(v) A given set of facts may make out: (a) purely a civil wrong; or

(b) purely a criminal offence; or (c) a civil wrong as also a criminal offence. A commercial transaction or a contractual dispute, apart from furnishing a cause of action for seeking remedy in civil law, may also involve a criminal offence. As the nature and scope of a civil proceeding are different from a criminal proceeding, the mere fact that the complaint relates to a commercial transaction or breach of contract, for which a civil remedy is available or has been availed, is not by itself a ground to quash the criminal proceedings. The test is whether the allegations in the complaint disclose a criminal offence or not.

“11. Referring to the growing tendency in business circles to convert purely civil disputes into criminal cases, in paragraphs (13) and (14) of the Indian Oil Corporation’s case (supra), it was held as under:-

“13. While on this issue, it is necessary to take notice of a growing tendency in business circles to convert purely civil disputes into criminal cases. This is obviously on account of a prevalent impression that civil law remedies are time consuming and do not adequately protect the interests of lenders/creditors. Such a tendency is seen in several family disputes also, [pic]leading to irretrievable breakdown of marriages/families. There is also an impression that if a person could somehow be entangled in a criminal prosecution, there is a likelihood of imminent settlement. Any effort to settle civil disputes and claims, which do not involve any criminal offence, by applying pressure through criminal prosecution should be deprecated and discouraged. In G. Sugar Suri v. State of U.P., this Court observed : (SCC p. 643. para 8)

”8….It is to be seen if a matter, which is essentially of a civil nature, has been given a cloak of criminal offence. Criminal proceedings are not a short cut of other remedies available in law. Before issuing process a criminal court has to exercise a great deal of caution. For the accused it is a serious matter. This Court has laid certain principles on the basis of which the High Court is to exercise its jurisdiction under Section 482 the Code. Jurisdiction under this section has to be exercised to prevent abuse of the process of any court or otherwise to secure the ends of justice.’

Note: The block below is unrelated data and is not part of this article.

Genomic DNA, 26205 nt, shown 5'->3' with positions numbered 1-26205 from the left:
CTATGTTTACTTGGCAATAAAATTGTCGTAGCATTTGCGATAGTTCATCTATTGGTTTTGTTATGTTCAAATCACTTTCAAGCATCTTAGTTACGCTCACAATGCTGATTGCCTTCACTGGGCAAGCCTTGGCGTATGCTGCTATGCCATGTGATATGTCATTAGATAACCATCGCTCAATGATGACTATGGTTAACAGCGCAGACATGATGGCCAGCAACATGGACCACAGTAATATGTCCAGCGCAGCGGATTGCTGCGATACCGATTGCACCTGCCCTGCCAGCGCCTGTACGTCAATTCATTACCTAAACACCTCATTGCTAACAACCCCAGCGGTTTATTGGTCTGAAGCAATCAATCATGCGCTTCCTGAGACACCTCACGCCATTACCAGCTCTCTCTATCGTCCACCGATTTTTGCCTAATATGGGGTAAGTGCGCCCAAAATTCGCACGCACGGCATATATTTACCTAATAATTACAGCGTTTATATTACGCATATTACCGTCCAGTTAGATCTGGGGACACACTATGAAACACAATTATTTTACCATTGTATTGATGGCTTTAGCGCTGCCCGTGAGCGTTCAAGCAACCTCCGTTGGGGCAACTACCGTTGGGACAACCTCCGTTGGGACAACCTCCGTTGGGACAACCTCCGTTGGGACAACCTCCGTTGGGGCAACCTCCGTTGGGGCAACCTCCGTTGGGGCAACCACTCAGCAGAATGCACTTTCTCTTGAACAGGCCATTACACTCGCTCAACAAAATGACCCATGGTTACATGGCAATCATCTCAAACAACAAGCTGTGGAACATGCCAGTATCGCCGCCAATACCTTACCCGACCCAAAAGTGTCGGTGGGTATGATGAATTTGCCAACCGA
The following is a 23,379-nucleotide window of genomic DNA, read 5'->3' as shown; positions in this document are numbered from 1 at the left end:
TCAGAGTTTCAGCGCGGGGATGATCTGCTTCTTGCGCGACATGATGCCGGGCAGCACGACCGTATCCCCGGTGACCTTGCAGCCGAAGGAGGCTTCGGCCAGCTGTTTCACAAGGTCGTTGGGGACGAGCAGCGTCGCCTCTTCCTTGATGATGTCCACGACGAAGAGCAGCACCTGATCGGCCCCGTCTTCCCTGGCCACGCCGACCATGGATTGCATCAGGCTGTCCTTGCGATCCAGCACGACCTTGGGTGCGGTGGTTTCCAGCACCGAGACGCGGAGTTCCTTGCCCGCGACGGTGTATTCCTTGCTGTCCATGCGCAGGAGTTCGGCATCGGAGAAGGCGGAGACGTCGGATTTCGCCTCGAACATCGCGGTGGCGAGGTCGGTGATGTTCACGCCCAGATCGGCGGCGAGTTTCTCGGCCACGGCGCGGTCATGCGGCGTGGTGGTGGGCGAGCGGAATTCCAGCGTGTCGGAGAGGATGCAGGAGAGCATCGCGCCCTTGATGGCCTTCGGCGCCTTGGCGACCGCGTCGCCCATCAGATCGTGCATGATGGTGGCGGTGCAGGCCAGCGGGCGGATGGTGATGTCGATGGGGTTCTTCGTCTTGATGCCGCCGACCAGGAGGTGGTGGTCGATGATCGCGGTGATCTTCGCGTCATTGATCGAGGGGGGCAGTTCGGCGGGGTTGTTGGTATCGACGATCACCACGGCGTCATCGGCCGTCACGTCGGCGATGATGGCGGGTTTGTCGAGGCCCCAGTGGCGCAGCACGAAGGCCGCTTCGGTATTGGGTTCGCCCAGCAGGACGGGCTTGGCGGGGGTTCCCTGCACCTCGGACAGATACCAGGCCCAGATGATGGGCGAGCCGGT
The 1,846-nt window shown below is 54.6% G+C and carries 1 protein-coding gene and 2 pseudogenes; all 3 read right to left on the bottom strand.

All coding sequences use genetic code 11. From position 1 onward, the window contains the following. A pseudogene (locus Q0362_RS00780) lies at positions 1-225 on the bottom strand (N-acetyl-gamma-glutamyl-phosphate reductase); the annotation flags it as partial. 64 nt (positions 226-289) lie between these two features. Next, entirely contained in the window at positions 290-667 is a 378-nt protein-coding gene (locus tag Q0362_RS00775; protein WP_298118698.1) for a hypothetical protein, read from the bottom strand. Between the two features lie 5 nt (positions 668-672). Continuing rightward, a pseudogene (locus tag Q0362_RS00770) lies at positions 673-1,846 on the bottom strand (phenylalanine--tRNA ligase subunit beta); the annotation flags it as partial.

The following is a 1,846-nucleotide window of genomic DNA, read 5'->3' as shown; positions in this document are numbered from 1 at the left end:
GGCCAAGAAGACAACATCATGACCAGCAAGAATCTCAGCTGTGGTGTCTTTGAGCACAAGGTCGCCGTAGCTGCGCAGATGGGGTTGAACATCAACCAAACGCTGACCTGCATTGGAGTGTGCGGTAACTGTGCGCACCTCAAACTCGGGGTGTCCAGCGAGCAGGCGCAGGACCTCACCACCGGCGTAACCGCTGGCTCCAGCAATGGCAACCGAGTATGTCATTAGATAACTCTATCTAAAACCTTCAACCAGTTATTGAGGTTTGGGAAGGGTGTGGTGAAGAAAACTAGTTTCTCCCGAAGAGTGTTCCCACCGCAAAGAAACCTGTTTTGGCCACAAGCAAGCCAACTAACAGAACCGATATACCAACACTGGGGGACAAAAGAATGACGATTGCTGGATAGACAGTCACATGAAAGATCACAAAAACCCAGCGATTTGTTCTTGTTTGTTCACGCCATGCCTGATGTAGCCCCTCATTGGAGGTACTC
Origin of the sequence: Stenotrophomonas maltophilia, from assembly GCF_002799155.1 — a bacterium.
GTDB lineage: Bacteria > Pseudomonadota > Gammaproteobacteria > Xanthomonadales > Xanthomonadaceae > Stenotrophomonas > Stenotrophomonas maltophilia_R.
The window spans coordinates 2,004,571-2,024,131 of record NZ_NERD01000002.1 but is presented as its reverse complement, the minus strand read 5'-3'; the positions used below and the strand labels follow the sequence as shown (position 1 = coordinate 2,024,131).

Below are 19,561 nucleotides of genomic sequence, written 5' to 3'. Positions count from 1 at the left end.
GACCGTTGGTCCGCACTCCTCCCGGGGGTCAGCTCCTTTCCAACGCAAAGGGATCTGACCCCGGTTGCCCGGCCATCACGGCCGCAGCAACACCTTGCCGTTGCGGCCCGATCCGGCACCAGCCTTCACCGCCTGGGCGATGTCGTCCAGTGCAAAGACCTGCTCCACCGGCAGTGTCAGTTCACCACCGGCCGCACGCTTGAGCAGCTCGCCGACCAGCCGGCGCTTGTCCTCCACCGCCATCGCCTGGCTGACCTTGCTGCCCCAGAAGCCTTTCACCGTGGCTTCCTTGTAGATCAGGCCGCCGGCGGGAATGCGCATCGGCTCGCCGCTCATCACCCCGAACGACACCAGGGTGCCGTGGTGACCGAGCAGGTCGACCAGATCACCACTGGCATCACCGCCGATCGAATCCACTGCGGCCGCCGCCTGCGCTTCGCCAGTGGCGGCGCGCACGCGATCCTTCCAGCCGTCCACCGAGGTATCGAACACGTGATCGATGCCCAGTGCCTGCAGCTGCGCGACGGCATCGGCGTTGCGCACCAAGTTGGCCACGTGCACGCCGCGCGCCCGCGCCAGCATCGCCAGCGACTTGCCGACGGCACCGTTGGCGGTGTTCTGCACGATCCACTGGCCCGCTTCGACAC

14. While no one with a legitimate cause or grievance should be prevented from seeking remedies available in criminal law, a complainant who initiates or persists with a prosecution, being fully aware that the criminal proceedings are unwarranted and his remedy lies only in civil law, should himself be made accountable, at the end of such misconceived criminal proceedings, in accordance with law. One positive step that can be taken by the courts, to curb unnecessary prosecutions and harassment of innocent parties, is to exercise their power under Section 250 CrPC more frequently, where they discern malice or frivolousness or ulterior motives on the part of the complainant. Be that as it may.”

(Emphasised by me)

10. In view of the law laid down by Hon’ble Supreme Court and also considering the material on record, no offence under Section 406 I.P.C. is made out. The petitioner and the private respondent were known and familiar to each other and because of this, the petitioner gave a loan to the private respondent, therefore, the dispute is purely of civil nature. Hence, no offence under Section 406 is made out. Criminal proceedings cannot be invoked as a short cut for the purely civil remedies as the latter is more time consuming.

11. As regards the other allegation with regard to Sections 504, 506 I.P.C., there is a bald assertion in the complaint that the petitioner on being demanded his money was threatened, however, in support thereof, the statement under Sections 200 and 202 CrPC recorded by the trial court have not been filed with the present petition. It appears to be an effort on the part of the petitioner to settle civil dispute and claims which do not involve any criminal offence by applying pressure through criminal prosecution.

12. In view of the above, this Court does not find any fault with the orders impugned in the present petition. No case is made out to invoke the extraordinary writ jurisdiction under Section 482 CrPC.

13. The petition fails and is accordingly dismissed. The petitioner is at liberty to avail other remedies, provided under law, for recovery of his money.

(Karunesh Singh Pawar, J)

March 5, 2020